Tudor Ventures today announced that it has closed its third fund with $262 million, as first reported last month by my colleagues over at PE Week. So we’ve got 5 Questions for Bob Forlenza, founding parter of Tudor Ventures:
1. Where exactly does Tudor Ventures fit within the Tudor universe? You obviously have the hedge fund activities t6hat sometimes dip down for venture deals like Amp’d Mobile, and also the new early-stage fund being managed by Dave Andonian.
Forlenza: We’re the late-stage venture capital arm of Tudor Investment. We’re focused on investments in companies that have established products in market, which typically have revenues of between $10 million and $50 million. We also will selectively invest in companies that are larger than that. As you said, Dave Andonian’s focus is at a much earlier stage. But I should clarify that Dave is not a part of Tudor — Tudor is an investor in his fund, Dace Ventures.
2. Does all of your fund capital come from Tudor?
Forlenza: No, Tudor is one of many limited partners. We have a number of institutional investors, which range from state pension funds to college endowments. We also have funds-of-funds, and other investment vehicles.
3. Your last fund was $410 million…
Forlenza: Yes, but we reduced it to $325 million, when the market was in really bad shape…
3a. Ok, but this new fund is still smaller than even the reduced size. Why raise less this time around?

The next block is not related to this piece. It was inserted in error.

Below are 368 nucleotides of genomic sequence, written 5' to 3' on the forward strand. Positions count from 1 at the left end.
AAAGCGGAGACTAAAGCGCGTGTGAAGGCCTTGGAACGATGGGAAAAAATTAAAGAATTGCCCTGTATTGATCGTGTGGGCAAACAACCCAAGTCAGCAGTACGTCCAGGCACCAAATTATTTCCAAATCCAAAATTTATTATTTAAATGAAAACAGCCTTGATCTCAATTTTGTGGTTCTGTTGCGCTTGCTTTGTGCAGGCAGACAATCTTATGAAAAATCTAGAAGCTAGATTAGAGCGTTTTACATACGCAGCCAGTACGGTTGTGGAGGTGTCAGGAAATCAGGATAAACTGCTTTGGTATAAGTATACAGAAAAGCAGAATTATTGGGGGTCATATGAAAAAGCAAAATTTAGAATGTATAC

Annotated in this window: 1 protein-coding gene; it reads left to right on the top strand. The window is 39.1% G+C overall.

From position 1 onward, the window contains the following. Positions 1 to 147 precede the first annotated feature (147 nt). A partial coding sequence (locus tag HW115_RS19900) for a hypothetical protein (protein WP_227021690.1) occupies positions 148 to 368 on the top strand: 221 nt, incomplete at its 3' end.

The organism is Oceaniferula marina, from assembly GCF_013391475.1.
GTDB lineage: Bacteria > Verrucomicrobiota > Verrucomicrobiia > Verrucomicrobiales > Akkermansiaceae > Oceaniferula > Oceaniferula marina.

Forlenza: We think the best place for us to optimize return on capital is in deals where we can be the lead investor with a maximum investment of between $10 million and $20 million. There used to be lots of successful firms who did that, but most of them have become too large to invest in smaller deals. So we sought to raise an amount that keeps us in that spot, where we can take advantage of the supply/demand imbalance among late-stage companies that are taking longer to liquidity.
4. Almost half of your portfolio companies are on the West Coast. Have you considered opening a satellite office?
Forlenza: One of the things we think we do very well is leverage the resources of Tudor Investment Corp. – both the public equity investors and analysts we have both here and elsewhere. We have discussed opening a West Coast office, but it’s nothing that we’re planning to do ribht now.
5. Let’s do a hypothetical pitch. A prospective portfolio company has to choose between Tudor Ventures and another VC firm, with identical term sheets. What is your edge?
Forlenza: Because of our relationship with Tudor Investment Corp., we have an extensive network of contacts that can add value – particularly when it comes to public market positioning Tudor is a substantial company with executives who not only have contacts throughout the financial services industry, but throughout the entire U.S. economy… And I think we have a team within Tudor Ventures that has extensive experience investing in expansion rounds, which requires you to know how to transition from an entrepreneur-driven company.